- Until you understand and fulfill your intrinsic needs you will never sustain happiness.
- Happy people are more motivated, productive and resilient than their frowning counterparts.
- People are motivated for their reasons, not yours. (This is true for intrinsic and extrinsic needs/goals.)
- Leaders who support and enable their teams to pursue their goals (whether directly or indirectly), will have more motivated/productive employees.
- Happy, fulfilled, motivated, and productive employees are essential for achieving success, however you define it!
So what does that look like? How do we support an employee’s intrinsic goals? Here are some ideas to get you started:
- “Never tell people how to do things. Tell them what to do and they will surprise you with their ingenuity.” – General George S. Patton
- “Order and simplification are the first steps toward the mastery of a subject.” – Thomas Mann
- “A leader has the vision and conviction that a dream can be achieved. He inspires the power and energy to get it done.” – Ralph Lauren
- “You’ve got to think about big things while you’re doing small things, so that all the small things go in the right direction.” – Alvin Toffler
- “I’ve learned that people will forget what you said, people will forget what you did, but people will never forget how you made them feel.” – Maya Angelou
How do you apply these quotes/ideas into a business environment? Here’s an example:
- I need to allow my team the flexibility to solve problems on their own. I’ll monitor their progress and offer guidance but I won’t micromanage every step.
- I’m going to simplify my goals, expectations and processes. I’ll dedicate time for additional training so it’s clear what needs to be done AND how to do it. I’ll also recognize employee’s who are masters at their job.
- I’m going to create a big goal! Staggeringly BIG! I plan on starting every meeting with a review of the goal and our progress toward it. I’m also going to share how each person contributes to the goal through their daily accomplishments.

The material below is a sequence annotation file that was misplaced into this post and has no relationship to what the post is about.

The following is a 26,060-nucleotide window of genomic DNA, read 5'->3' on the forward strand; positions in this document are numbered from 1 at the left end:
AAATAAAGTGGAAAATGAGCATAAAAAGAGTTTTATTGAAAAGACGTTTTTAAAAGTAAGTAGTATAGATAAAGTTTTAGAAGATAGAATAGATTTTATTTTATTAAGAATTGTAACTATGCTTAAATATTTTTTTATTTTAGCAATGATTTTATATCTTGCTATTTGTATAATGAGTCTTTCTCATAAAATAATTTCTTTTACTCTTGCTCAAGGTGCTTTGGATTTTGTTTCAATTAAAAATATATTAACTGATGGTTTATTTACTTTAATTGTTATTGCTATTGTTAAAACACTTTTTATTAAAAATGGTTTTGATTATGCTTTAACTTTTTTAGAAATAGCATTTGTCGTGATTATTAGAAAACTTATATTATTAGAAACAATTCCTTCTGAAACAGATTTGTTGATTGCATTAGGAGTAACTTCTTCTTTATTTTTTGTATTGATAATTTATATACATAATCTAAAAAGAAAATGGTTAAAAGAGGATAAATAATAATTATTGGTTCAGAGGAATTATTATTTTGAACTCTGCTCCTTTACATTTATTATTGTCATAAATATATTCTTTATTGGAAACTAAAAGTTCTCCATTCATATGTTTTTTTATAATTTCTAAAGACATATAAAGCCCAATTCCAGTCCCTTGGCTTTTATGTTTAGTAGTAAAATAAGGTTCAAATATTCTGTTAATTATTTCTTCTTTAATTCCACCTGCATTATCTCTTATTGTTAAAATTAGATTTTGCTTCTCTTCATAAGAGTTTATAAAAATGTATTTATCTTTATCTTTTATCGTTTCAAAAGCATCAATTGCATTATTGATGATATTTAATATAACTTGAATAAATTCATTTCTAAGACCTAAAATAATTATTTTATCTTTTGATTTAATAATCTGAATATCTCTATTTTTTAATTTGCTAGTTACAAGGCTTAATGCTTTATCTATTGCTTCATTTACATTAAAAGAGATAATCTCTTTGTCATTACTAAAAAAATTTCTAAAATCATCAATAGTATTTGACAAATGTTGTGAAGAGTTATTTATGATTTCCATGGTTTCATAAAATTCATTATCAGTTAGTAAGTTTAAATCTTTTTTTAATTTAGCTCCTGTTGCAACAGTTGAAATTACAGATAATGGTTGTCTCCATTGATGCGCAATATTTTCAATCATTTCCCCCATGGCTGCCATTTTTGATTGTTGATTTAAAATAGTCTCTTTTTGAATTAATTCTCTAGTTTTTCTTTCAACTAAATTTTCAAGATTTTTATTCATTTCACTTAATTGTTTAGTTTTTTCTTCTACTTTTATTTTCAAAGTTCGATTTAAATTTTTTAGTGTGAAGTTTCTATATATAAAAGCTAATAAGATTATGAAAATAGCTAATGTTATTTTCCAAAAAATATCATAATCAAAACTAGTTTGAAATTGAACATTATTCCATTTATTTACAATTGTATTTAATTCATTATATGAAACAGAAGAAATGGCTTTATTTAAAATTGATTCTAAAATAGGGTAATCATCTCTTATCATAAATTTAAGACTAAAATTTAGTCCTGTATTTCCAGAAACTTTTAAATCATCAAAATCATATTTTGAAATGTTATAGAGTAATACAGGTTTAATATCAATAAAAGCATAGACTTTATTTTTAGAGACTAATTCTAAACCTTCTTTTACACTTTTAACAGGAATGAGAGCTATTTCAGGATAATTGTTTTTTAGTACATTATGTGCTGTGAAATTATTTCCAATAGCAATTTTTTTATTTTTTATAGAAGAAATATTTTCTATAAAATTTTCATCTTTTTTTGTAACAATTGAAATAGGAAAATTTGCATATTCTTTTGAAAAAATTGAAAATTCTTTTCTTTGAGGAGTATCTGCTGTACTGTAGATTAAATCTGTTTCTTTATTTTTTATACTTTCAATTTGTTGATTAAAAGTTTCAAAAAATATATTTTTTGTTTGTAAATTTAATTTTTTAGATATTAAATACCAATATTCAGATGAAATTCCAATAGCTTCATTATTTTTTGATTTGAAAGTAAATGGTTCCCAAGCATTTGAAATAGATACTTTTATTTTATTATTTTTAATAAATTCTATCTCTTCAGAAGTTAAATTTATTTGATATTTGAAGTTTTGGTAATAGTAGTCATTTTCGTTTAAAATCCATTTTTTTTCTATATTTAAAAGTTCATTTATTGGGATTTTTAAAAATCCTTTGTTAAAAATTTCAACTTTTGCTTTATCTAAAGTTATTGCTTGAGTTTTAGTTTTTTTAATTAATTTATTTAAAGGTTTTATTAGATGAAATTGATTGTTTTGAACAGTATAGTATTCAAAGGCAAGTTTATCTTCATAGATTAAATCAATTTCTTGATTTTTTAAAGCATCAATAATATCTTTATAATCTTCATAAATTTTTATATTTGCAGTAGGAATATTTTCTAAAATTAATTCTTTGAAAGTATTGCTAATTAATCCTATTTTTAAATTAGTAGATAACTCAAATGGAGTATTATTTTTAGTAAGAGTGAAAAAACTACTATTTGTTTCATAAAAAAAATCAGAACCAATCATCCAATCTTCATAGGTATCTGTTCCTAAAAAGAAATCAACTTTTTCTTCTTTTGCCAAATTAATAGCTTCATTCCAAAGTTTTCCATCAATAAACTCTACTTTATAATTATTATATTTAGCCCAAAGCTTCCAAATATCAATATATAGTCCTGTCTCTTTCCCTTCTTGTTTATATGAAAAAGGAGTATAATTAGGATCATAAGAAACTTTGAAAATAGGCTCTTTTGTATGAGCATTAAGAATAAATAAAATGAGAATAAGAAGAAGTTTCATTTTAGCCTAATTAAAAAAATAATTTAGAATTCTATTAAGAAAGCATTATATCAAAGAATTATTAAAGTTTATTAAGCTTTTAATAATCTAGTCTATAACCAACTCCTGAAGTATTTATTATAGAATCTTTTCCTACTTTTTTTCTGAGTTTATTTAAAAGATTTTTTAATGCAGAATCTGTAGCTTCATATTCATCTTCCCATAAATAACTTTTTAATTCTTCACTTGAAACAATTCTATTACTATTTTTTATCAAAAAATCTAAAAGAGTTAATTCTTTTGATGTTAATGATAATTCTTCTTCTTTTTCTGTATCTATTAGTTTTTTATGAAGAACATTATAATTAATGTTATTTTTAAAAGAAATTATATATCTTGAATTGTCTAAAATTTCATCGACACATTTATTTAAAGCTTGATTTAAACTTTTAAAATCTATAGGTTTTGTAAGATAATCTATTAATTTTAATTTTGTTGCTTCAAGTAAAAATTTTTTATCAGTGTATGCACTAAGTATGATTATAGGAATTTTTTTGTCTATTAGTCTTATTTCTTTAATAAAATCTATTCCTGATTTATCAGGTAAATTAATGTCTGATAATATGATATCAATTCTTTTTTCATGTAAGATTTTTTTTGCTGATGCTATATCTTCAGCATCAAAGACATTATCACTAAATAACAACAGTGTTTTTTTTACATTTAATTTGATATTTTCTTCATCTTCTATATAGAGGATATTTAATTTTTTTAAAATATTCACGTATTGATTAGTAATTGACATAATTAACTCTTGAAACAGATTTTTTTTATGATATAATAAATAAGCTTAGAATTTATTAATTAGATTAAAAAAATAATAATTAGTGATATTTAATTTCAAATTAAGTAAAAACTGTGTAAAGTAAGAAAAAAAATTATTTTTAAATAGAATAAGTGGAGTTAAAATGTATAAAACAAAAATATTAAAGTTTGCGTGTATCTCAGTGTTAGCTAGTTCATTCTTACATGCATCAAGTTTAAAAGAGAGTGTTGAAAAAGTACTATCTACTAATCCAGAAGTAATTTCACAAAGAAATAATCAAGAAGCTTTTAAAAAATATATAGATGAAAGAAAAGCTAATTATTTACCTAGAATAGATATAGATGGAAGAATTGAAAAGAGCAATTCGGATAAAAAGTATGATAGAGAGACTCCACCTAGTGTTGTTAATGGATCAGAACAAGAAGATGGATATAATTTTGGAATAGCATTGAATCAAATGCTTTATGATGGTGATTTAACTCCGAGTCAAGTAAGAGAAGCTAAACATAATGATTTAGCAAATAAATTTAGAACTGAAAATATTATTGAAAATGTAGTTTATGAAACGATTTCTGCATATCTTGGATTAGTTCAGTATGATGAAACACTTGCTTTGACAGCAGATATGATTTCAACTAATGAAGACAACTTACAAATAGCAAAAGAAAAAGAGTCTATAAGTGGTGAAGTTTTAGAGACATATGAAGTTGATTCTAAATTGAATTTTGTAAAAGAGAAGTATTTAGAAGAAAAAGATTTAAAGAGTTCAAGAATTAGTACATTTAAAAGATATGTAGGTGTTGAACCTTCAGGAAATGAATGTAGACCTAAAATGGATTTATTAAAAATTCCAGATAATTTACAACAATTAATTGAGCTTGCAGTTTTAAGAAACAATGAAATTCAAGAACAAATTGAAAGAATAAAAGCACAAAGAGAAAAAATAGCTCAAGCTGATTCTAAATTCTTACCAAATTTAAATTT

- I’m going to become more diligent in my coaching. Specifically, recognizing the employee’s strengths and delivering firm coaching in a way that preserves their dignity, self-esteem, and confidence.
How can you apply each of the quotes/ideas above into your business?
—PAUSE. GO AHEAD WRITE IT DOWN, I’ll WAIT. 🙂 —
Here’s 9 more ideas (refer back to the Rise Above activity as needed):
- What are 5 (minimum, feel free to create more) intrinsic goals that you are pursuing?
- What are 5 (minimum, feel free to create more) extrinsic goals that you are pursuing?
- If you ONLY achieved your INTRINSIC goals, how would you rate your happiness?
- If you ONLY achieved your EXTRINSIC goals, how would you rate your happiness?
- Prioritize your goals in terms of their lasting value to you.
- Write an “S” next to goals that are static (you achieve it once and then move on).
- Write a “D” next to goals that are dynamic (on-going, never fully achieved/kept).
- What daily behaviors/habits do you have in place to reach/sustain you dynamic goals?
- What is you next static goal once you achieve your “S” goals?
Thanks for reading!